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Princess Marie von Wied (1831-1910) (The Netherlands)

Last modified: 2004-07-24 by jarig bakker
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[Princess Marie von Wied] by Mark Sensen, 25 Mar 2004
Adopted 27 August 1908 See also:

Princess Marie von Wied (1831-1910)

The flag of Princess-Widow von Wied (Princess Marie) - was an orange field swallowtailed with a blue cross, and in top and bottom of the hoist a hunting horn; in the center of the cross the Dutch arms.

Willem Frederik Karel, prince of the Netherlands, was the son of king Willem I and Wilhelmina of Prussia (1797-1881). He married Louise of Prussia in 1825 (and was colloquially known as "Fritz", because he was born in the room of Frederick the Great of Prussia.) When his father abdicated in 1840 Fritz renounced all public duties. However he was promoted to Fieldmarshal in 1840, and was a mediator in nearly all family quarrels of the oranges after that. He had two children: Frederik (died 1846) and Wilhelmina Frederika Anna Elisabeth Maria, Princess of Oranje-Nassau (1831-1910). A nice girl, but not attractive enough to become Queen of England, and deaf. She married the Count von Wied. Wilhelm von Wied was prepared for the position of Consort to the Queen of the Netherlands (or the position of King), as Marie's relatives swiftly disappeared because of incest and a rather licentious lifestyle. While her father, Fritz, was the godfather of Wilhelmina, Marie was present at the baptism of Juliana in 1909. That was the moment on which she was robbed of the Dutch crown. In 1922 it was decided by the Dutch government, that only descendants of Wilhelmina were entitled to rule the Netherlands.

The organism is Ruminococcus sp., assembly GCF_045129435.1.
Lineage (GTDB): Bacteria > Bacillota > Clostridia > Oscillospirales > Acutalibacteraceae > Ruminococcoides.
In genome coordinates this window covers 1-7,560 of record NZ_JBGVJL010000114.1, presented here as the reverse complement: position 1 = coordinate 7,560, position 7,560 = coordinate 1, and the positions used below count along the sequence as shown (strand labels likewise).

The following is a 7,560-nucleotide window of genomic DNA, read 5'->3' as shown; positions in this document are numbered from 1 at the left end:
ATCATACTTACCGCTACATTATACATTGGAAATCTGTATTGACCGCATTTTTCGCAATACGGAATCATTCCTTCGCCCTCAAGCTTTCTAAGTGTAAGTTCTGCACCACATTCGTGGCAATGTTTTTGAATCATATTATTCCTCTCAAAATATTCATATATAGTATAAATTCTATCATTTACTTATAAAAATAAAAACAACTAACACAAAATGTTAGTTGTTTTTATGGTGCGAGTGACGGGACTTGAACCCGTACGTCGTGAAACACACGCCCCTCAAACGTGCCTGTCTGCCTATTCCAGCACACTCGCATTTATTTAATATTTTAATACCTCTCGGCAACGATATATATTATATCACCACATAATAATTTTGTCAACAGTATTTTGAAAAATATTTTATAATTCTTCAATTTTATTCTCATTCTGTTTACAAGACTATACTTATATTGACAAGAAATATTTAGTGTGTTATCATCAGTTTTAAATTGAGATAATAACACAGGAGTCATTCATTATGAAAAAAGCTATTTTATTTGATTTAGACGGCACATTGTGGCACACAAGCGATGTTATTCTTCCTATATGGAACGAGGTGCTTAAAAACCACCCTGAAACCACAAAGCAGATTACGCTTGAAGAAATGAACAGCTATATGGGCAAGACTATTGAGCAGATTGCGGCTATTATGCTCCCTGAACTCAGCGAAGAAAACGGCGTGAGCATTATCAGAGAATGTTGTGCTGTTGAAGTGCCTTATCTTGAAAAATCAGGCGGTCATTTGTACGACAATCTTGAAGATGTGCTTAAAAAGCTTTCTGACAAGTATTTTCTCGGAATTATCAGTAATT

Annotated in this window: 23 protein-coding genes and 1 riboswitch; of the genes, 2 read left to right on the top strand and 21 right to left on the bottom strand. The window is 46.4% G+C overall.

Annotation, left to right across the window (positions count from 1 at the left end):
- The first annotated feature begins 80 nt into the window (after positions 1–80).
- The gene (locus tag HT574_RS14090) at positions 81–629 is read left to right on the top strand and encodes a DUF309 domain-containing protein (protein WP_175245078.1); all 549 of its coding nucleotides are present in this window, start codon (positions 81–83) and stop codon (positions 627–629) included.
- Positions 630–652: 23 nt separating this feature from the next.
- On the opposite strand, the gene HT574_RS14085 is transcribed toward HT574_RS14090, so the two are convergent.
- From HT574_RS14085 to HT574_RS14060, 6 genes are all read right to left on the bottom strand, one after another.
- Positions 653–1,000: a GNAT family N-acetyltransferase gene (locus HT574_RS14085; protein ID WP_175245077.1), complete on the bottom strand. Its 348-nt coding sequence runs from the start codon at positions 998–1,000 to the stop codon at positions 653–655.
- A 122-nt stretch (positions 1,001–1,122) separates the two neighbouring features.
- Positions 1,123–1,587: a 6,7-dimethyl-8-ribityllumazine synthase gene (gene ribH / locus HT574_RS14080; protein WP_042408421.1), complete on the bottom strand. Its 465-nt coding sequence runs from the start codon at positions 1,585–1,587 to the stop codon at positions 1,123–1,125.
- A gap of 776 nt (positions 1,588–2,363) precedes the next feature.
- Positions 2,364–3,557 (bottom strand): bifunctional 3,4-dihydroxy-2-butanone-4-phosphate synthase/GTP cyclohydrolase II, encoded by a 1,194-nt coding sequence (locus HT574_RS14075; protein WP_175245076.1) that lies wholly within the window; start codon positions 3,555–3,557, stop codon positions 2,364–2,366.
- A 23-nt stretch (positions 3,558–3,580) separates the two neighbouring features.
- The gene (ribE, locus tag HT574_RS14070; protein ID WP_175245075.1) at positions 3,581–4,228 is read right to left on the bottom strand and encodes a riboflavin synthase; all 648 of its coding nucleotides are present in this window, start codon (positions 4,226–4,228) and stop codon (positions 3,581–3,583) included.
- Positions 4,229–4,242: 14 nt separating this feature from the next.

Her second son, Willem, was in 1914 for a few months King of Albania.
Source: "Oranje-Nassau, een biografisch woordenboek", by Reinilda van Ditzhuyzen, 1998.
Jarig Bakker, 25 Mar 2004